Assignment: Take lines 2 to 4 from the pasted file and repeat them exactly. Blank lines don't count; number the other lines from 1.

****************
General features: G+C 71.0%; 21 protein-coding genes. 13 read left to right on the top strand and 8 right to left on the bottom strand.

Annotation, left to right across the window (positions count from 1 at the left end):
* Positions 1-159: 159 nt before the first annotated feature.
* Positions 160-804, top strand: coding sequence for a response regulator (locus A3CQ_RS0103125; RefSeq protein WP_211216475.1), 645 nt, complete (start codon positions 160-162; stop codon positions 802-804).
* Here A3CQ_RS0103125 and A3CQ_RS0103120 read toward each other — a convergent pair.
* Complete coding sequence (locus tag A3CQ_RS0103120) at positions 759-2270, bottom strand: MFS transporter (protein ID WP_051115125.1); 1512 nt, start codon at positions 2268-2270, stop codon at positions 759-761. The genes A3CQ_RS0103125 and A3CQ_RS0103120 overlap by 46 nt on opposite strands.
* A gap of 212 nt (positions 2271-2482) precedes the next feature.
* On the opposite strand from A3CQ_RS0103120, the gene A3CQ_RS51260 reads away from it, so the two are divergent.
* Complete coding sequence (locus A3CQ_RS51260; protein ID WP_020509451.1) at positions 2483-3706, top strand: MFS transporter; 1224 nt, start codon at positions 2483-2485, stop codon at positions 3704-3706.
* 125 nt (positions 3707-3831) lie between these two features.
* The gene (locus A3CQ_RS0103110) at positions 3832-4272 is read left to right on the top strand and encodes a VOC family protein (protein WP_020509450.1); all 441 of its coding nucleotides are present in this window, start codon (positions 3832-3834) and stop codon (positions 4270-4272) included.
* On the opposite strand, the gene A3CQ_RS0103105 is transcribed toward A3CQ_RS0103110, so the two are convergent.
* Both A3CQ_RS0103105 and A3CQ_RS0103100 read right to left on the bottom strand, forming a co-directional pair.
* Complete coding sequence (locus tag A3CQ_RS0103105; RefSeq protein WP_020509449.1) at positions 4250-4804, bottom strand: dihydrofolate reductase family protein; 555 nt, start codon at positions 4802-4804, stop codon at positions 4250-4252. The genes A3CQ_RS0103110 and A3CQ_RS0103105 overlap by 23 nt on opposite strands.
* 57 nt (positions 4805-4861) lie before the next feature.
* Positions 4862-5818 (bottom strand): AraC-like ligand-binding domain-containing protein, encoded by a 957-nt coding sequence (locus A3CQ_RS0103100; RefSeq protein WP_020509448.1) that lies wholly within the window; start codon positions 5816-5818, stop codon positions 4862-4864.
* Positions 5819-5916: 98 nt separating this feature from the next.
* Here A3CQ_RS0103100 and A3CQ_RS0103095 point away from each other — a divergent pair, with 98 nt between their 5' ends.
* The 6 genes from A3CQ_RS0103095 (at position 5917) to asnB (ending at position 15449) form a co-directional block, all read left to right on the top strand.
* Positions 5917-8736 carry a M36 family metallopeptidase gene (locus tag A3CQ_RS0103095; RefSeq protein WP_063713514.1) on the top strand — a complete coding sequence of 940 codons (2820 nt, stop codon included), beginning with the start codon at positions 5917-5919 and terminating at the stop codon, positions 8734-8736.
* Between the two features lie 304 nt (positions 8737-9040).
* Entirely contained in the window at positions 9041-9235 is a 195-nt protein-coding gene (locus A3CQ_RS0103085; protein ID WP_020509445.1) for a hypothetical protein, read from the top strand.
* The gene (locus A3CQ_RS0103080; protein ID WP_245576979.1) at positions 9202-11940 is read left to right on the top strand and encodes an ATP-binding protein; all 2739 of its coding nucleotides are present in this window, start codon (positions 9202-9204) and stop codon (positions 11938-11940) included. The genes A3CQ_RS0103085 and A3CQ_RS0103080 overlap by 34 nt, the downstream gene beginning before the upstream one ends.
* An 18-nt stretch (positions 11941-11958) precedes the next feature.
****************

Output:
Annotation, left to right across the window (positions count from 1 at the left end):
* Positions 1-159: 159 nt before the first annotated feature.
* Positions 160-804, top strand: coding sequence for a response regulator (locus A3CQ_RS0103125; RefSeq protein WP_211216475.1), 645 nt, complete (start codon positions 160-162; stop codon positions 802-804).